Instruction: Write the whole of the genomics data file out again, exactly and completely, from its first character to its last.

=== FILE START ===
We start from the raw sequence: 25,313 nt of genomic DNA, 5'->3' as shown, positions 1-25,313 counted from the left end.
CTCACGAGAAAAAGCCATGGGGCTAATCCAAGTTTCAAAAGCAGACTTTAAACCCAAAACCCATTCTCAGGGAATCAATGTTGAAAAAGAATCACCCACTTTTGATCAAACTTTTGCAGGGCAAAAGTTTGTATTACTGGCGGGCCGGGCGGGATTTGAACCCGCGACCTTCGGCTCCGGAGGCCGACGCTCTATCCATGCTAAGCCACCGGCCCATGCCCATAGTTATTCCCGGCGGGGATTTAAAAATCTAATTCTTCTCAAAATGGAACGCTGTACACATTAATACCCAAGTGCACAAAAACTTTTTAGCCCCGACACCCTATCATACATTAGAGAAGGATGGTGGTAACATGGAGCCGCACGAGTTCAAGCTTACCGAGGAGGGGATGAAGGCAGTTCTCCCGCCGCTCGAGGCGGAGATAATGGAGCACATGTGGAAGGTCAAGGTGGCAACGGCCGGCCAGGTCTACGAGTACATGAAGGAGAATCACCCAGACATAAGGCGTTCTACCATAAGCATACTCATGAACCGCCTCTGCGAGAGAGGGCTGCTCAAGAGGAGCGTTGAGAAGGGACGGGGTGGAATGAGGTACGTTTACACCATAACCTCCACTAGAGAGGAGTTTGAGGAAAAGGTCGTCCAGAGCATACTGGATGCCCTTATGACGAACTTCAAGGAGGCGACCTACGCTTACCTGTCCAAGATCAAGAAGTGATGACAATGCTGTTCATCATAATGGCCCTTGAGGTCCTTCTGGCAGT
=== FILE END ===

We start from the raw sequence: 25,313 nt of genomic DNA, 5'->3' as shown, positions 1-25,313 counted from the left end.
CTCACGAGAAAAAGCCATGGGGCTAATCCAAGTTTCAAAAGCAGACTTTAAACCCAAAACCCATTCTCAGGGAATCAATGTTGAAAAAGAATCACCCACTTTTGATCAAACTTTTGCAGGGCAAAAGTTTGTATTACTGGCGGGCCGGGCGGGATTTGAACCCGCGACCTTCGGCTCCGGAGGCCGACGCTCTATCCATGCTAAGCCACCGGCCCATGCCCATAGTTATTCCCGGCGGGGATTTAAAAATCTAATTCTTCTCAAAATGGAACGCTGTACACATTAATACCCAAGTGCACAAAAACTTTTTAGCCCCGACACCCTATCATACATTAGAGAAGGATGGTGGTAACATGGAGCCGCACGAGTTCAAGCTTACCGAGGAGGGGATGAAGGCAGTTCTCCCGCCGCTCGAGGCGGAGATAATGGAGCACATGTGGAAGGTCAAGGTGGCAACGGCCGGCCAGGTCTACGAGTACATGAAGGAGAATCACCCAGACATAAGGCGTTCTACCATAAGCATACTCATGAACCGCCTCTGCGAGAGAGGGCTGCTCAAGAGGAGCGTTGAGAAGGGACGGGGTGGAATGAGGTACGTTTACACCATAACCTCCACTAGAGAGGAGTTTGAGGAAAAGGTCGTCCAGAGCATACTGGATGCCCTTATGACGAACTTCAAGGAGGCGACCTACGCTTACCTGTCCAAGATCAAGAAGTGATGACAATGCTGTTCATCATAATGGCCCTTGAGGTCCTTCTGGCAGT